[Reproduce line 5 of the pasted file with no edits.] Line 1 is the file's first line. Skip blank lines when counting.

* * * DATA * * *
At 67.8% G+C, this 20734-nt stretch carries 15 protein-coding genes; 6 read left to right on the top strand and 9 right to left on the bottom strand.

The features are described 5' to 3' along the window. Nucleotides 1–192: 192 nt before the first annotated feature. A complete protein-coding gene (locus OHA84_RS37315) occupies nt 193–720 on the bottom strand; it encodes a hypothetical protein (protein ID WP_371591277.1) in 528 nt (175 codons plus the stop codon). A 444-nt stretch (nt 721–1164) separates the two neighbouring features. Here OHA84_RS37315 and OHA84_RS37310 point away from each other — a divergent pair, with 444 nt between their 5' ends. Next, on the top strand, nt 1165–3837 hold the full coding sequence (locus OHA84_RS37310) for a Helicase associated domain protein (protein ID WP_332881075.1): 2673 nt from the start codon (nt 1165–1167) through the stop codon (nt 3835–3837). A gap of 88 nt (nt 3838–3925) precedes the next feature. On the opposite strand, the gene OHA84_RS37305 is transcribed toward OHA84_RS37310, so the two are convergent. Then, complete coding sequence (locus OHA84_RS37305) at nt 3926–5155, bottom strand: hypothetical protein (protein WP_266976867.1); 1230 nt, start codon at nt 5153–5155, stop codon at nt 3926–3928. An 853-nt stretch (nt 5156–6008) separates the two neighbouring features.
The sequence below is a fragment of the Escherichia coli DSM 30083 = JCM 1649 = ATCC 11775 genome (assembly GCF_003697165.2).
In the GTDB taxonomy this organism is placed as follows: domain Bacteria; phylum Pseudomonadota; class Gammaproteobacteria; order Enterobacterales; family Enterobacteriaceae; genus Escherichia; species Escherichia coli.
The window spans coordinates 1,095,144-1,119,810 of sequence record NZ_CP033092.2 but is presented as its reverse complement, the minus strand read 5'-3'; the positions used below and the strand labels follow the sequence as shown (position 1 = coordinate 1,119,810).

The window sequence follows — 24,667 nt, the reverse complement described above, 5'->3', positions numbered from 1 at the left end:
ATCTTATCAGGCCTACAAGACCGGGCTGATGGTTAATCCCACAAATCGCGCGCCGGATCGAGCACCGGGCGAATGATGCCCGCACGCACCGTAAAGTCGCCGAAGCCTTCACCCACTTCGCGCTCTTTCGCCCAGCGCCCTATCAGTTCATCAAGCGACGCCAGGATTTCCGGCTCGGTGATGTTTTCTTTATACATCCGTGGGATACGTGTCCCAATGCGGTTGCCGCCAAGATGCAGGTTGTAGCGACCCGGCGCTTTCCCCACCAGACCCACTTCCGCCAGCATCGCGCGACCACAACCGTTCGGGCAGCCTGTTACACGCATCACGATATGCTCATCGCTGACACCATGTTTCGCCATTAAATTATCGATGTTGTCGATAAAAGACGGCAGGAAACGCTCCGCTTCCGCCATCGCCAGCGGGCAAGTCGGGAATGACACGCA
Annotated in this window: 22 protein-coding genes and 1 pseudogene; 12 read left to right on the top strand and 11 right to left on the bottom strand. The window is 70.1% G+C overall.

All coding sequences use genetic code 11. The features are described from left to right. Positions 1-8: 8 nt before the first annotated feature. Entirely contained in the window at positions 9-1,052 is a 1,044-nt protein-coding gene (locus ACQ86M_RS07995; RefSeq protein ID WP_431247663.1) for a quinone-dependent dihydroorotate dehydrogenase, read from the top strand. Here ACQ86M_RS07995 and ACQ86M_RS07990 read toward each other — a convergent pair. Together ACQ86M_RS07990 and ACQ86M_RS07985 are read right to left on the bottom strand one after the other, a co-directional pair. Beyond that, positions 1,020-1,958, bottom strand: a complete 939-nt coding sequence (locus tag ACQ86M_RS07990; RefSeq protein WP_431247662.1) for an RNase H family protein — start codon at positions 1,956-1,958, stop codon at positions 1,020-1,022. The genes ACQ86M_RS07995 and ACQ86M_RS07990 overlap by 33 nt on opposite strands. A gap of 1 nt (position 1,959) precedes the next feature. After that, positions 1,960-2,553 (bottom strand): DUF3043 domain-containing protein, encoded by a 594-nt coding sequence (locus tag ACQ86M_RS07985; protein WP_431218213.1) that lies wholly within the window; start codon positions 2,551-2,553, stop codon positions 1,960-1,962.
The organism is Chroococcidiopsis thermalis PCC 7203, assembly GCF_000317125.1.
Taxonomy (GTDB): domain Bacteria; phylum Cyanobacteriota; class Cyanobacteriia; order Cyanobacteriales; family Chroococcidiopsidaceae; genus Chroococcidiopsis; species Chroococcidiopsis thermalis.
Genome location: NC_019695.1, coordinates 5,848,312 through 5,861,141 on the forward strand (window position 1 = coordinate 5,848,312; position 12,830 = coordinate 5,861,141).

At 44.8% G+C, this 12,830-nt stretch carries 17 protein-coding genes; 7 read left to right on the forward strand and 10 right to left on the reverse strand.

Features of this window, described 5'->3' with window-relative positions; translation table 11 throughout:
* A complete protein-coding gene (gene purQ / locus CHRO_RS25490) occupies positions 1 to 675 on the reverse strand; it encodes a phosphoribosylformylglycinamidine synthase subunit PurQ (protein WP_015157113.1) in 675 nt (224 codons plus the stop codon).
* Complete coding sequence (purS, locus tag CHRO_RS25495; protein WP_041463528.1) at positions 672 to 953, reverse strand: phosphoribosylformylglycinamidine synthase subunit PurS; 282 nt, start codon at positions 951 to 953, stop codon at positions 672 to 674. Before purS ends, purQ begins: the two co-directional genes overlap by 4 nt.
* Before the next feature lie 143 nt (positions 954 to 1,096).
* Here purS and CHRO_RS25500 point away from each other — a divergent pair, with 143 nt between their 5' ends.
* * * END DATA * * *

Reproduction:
The window spans coordinates 1,095,144-1,119,810 of sequence record NZ_CP033092.2 but is presented as its reverse complement, the minus strand read 5'-3'; the positions used below and the strand labels follow the sequence as shown (position 1 = coordinate 1,119,810).